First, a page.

Acupuncture is a form of ancient Chinese medicine in which fine, sterile needles are applied to specific areas of the body, or acupoints, to stimulate energy flow (or “chi”). The needles are usually left in place for a few minutes (skilled acupuncturists cause virtually no pain).
Energy is believed to circulate throughout the body along specific pathways called meridians. When energy is flowing freely through these meridians, the immune system is stimulated, which is thought to bring on a healing response and balance. When the flow of energy is disturbed or off-balance, pain or illness may occur. A goal of acupuncture is to restore balance and healthy energy flow to the body to control pain and other symptoms.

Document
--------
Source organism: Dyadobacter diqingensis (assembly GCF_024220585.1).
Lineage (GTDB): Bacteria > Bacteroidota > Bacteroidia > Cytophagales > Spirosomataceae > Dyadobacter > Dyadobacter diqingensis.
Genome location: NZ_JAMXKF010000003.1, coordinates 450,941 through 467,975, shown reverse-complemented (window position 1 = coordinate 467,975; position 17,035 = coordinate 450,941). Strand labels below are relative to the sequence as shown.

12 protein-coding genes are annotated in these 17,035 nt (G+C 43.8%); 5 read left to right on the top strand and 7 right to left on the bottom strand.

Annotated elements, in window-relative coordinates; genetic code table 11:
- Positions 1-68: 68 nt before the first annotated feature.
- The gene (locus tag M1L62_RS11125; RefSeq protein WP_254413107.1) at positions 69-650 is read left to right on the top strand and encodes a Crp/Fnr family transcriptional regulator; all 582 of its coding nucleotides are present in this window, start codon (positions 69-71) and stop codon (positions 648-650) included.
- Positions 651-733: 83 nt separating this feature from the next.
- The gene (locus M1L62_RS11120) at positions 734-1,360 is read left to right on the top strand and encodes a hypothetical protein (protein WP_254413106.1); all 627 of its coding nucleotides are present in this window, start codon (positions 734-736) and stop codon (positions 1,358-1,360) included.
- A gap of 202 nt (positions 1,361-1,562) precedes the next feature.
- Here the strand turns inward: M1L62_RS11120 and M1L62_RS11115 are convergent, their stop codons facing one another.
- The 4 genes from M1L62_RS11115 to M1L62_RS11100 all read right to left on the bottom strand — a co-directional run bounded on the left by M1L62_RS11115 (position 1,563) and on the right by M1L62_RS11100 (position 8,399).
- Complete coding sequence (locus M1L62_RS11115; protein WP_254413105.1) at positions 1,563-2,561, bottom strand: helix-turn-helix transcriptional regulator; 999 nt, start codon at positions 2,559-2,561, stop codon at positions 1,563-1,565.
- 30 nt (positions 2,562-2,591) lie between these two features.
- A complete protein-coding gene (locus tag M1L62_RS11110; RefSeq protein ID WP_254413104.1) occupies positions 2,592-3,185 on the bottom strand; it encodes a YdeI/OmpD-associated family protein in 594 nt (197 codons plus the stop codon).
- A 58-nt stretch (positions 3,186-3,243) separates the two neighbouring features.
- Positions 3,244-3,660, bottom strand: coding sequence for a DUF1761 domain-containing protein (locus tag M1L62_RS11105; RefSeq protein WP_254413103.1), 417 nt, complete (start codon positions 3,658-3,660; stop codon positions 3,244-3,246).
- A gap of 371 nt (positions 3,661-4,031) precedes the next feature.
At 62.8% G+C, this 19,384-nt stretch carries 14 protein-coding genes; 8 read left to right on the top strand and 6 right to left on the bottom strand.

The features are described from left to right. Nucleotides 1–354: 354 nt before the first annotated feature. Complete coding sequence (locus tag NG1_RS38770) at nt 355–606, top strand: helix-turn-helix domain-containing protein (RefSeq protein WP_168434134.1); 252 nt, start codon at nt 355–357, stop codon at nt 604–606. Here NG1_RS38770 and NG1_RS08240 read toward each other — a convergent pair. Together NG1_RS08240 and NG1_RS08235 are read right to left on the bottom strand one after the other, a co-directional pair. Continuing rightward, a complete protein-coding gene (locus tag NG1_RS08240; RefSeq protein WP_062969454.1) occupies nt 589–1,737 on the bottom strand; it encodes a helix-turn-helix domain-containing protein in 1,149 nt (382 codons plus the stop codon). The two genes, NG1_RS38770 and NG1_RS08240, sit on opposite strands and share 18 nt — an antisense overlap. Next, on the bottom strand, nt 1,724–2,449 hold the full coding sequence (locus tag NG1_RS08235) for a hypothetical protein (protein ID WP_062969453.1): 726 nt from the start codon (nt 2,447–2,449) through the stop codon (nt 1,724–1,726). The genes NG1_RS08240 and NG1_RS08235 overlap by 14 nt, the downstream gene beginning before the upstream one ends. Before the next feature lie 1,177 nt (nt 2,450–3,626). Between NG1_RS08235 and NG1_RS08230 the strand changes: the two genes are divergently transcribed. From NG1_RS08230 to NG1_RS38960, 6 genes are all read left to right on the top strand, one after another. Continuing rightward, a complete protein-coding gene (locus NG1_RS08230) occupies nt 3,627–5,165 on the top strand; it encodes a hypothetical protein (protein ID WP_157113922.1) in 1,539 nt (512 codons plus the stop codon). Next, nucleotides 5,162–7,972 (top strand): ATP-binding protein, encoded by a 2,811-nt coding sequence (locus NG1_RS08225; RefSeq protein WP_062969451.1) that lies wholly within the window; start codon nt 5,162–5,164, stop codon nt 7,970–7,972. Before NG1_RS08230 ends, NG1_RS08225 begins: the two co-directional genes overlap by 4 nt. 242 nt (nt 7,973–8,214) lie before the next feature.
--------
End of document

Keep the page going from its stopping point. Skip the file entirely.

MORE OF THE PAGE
The acupuncturists at Cancer Treatment Centers of America (CTCA) are experienced practitioners who alleviate treatment-related side effects, such as nausea and vomiting, pain, and other common symptoms, such as stress and insomnia. As you receive treatments, your acupuncturist will be in regular communication with your care team to evaluate your progress.
The acupuncture team at Southeastern
Acupuncture is available at upon your physician’s referral. Currently, CTCA at Southeastern Regional Medical Center has two licensed acupuncturists: Harris Frank and Summer Baptist.
"By using Chinese medicine, we can enable a person’s own resources to be more available to improve health and vitality, eliminate disease and improve immunity,” says Frank. “My goal with acupuncture is to help our patients at CTCA discover these resources within themselves.”